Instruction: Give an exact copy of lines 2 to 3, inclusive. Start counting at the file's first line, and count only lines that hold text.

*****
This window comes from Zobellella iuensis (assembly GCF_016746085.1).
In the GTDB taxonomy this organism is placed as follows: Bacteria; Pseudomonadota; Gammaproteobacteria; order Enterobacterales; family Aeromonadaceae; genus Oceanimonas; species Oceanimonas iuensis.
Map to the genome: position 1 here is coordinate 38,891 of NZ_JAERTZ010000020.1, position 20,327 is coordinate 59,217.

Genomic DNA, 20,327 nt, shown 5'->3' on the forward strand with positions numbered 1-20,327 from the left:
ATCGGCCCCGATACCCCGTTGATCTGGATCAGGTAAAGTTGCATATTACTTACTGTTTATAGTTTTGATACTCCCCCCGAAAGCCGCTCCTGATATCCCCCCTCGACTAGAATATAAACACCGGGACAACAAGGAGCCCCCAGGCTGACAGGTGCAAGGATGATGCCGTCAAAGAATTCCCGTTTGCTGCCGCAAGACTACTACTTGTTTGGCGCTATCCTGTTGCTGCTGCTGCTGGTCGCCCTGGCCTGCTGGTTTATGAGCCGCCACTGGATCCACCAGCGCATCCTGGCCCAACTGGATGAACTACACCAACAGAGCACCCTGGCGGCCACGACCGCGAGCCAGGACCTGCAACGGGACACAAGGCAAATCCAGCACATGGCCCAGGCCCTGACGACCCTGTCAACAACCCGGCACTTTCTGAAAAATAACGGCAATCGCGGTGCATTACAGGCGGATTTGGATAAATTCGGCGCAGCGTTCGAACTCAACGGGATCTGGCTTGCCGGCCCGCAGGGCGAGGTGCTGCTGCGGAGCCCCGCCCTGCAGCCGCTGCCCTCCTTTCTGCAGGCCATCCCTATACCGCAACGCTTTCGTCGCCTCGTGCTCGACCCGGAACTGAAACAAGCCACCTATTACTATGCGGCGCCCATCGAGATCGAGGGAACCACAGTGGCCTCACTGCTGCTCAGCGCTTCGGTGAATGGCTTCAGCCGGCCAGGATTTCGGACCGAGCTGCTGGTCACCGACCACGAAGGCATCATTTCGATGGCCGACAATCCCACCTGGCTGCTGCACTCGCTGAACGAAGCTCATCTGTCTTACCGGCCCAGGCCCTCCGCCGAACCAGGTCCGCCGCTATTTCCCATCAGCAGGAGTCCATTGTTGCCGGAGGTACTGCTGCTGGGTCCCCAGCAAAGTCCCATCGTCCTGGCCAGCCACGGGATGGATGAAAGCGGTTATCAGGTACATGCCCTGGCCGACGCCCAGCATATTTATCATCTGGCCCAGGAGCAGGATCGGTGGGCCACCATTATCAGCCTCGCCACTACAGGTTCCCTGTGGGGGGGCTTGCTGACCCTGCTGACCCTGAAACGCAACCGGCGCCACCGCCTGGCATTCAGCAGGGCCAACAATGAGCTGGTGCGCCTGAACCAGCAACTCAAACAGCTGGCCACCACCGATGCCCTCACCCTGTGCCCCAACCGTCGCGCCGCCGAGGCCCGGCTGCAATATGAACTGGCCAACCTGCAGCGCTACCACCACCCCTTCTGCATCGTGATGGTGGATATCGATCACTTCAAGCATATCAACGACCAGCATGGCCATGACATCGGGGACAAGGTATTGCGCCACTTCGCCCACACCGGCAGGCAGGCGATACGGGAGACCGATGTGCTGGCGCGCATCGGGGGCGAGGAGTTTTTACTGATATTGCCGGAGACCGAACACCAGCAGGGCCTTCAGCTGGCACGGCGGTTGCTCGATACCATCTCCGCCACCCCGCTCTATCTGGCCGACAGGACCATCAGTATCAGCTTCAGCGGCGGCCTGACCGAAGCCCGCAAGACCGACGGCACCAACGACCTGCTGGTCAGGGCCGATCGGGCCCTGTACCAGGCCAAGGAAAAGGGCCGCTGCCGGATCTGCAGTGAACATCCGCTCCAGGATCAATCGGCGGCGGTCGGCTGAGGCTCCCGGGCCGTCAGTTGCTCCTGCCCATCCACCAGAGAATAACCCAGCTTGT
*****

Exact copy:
In the GTDB taxonomy this organism is placed as follows: Bacteria; Pseudomonadota; Gammaproteobacteria; order Enterobacterales; family Aeromonadaceae; genus Oceanimonas; species Oceanimonas iuensis.
Map to the genome: position 1 here is coordinate 38,891 of NZ_JAERTZ010000020.1, position 20,327 is coordinate 59,217.